TREASURE ISLAND – Some Pinellas County mayors want their legislative delegation to intervene in annexation disputes they are having with county government.
Both Pinellas Park Mayor Bill Mischler and Largo Mayor Robert Jackson expressed concern at the annual Pinellas County Mayor’s Council luncheon Tuesday that the county could limit the cities’ annexation powers.
“I’m a firm believer that if anybody wants to annex into the city, they should have the right,” said Mischler. “The county is fighting us.”
Although it’s too late to take up the issue during this year’s upcoming session, state Sen. Dennis Jones, said he will discuss it with other delegation members and determine if any action is needed next year.
Jones, who said that the issue had not been brought to his attention at meetings until now, questioned how the county could prevent cities from annexing contiguous property. Mischler said that the county could prevent annexations if requests for such are outside a city’s designated planning areas.
The problem is, Mischler said, the actual planning area is subject to interpretation because of continuous changes in the makeup of the County Commission and its staff. County officials could not be reached for comment Wednesday morning.
In other matters at the meeting,
Redington Shores Mayor J.J. Beyrouti and other mayors sought the Legislature’s help in efforts to establish underground utility lines. Beyrouti said that the above-ground poles and lines hinder emergency evacuations and rescue operations in the wake of hurricanes.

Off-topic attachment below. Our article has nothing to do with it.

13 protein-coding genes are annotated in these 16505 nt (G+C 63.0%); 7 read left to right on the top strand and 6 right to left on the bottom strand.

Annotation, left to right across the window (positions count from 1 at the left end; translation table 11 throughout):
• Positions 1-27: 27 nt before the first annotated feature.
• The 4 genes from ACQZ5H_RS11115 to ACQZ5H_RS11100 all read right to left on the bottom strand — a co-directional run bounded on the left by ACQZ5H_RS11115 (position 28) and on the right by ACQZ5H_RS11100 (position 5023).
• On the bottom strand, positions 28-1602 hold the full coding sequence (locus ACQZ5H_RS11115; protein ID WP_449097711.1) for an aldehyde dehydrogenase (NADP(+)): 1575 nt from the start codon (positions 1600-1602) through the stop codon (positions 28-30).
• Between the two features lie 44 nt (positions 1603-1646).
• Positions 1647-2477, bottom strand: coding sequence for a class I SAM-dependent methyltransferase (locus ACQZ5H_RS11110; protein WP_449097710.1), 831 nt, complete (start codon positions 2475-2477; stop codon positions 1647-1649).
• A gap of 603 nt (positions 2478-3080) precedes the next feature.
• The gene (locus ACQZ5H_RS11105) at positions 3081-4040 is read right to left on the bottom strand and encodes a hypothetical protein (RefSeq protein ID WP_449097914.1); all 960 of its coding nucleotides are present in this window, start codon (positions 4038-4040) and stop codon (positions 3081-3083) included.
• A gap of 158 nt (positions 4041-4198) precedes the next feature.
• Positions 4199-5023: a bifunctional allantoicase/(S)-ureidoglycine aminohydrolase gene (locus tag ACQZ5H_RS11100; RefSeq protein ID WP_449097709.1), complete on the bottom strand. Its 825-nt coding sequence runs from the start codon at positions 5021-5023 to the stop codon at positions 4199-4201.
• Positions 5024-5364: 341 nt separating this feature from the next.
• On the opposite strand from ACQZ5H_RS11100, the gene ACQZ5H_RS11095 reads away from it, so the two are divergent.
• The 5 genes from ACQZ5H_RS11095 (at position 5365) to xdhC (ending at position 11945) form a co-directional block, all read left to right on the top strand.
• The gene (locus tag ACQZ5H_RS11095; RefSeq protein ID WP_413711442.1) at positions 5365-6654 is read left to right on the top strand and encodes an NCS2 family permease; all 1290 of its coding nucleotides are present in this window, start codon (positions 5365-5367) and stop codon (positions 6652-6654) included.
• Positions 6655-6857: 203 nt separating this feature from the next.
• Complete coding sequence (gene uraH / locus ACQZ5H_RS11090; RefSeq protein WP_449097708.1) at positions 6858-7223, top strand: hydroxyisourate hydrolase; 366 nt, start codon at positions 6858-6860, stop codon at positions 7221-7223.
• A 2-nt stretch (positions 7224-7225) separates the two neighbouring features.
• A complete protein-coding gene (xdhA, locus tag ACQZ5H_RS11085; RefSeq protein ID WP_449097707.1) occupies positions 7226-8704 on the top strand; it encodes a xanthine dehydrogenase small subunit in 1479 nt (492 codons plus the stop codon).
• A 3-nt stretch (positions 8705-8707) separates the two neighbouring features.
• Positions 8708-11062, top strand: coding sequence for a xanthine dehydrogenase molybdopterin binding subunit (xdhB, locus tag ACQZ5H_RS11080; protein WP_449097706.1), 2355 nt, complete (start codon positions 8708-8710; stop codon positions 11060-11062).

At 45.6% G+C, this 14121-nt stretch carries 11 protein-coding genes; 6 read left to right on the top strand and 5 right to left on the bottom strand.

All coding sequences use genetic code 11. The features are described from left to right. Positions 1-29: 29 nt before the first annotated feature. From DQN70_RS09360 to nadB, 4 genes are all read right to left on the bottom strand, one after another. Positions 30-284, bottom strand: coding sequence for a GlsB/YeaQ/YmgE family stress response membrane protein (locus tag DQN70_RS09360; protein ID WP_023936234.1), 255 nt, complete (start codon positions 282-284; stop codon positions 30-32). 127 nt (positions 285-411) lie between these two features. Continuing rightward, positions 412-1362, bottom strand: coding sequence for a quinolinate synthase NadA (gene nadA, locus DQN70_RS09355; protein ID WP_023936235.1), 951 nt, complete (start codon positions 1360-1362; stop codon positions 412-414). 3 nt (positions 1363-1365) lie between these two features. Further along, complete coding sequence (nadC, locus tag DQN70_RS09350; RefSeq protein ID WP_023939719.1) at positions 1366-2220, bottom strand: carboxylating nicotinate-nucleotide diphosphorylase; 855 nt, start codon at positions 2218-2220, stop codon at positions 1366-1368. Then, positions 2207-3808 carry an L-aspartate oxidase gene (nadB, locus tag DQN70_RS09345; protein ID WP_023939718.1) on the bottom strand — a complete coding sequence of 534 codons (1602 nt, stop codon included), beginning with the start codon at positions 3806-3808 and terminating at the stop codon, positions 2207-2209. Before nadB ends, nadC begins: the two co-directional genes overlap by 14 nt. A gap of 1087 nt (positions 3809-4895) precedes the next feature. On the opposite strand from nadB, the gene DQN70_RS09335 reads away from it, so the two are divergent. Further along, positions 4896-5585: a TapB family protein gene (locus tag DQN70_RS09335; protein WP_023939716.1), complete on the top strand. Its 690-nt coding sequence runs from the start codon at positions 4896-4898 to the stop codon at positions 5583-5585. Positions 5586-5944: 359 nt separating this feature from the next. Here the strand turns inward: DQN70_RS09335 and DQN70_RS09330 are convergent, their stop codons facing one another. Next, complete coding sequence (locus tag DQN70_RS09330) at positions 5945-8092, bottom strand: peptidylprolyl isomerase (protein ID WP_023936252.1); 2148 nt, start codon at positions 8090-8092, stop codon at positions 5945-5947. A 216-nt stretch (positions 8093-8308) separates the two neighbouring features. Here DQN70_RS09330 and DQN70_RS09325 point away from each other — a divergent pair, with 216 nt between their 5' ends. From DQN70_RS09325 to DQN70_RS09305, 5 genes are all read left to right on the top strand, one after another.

A recent consultant’s report issued to the Indian Shores Town Council said that placing utilities underground is beneficial for other reasons, such as improved aesthetics and a reduction in power interruptions.
South Pasadena Mayor Dick Holmes suggested that a fee of five to 10 cents be tacked on to utility bills to finance the project. Contacted Wednesday, Holmes said he just “threw that out,” but Pinellas cities plan to ask legislators this year to establish some type of funding formula to establish underground utilities. The Mayors Council, he said, has passed a resolution calling for all area utility lines to be placed underground.
• Beyrouti said that efforts need to be coordinated to protect pedestrians who use crosswalks along Gulf Boulevard.
“It (the crosswalk) is false security,” Beyrouti said.
The mayors discussed adding more signage to prevent accidents and discussing the matter with planning agencies.
• Indian Rocks Beach Mayor Robert DiNicola asked that the state look into establishing breakwaters along the beaches, saying that they would help save the state money in replacing sand.
The state cannot obtain permits for such structures, Jones said.
“The old breakwater is not going to happen with the U.S. Army Corps of Engineers,” Jones said.
• Among the big topics facing legislators this year, Jones said, are the proposed revamping of Medicaid, issues pertaining to hurricanes and the voluntary pre-kindergarten program that takes effect this summer.
Jones warned that the pre-kindergarten program, which is designed to prepare 4-year-olds for kindergarten, would cost $350 million statewide in its first year.
“Coming right out of the box, we will be the largest program in the United States,” Jones said.
The luncheon was held at the Treasure Island Tennis and Yacht Club.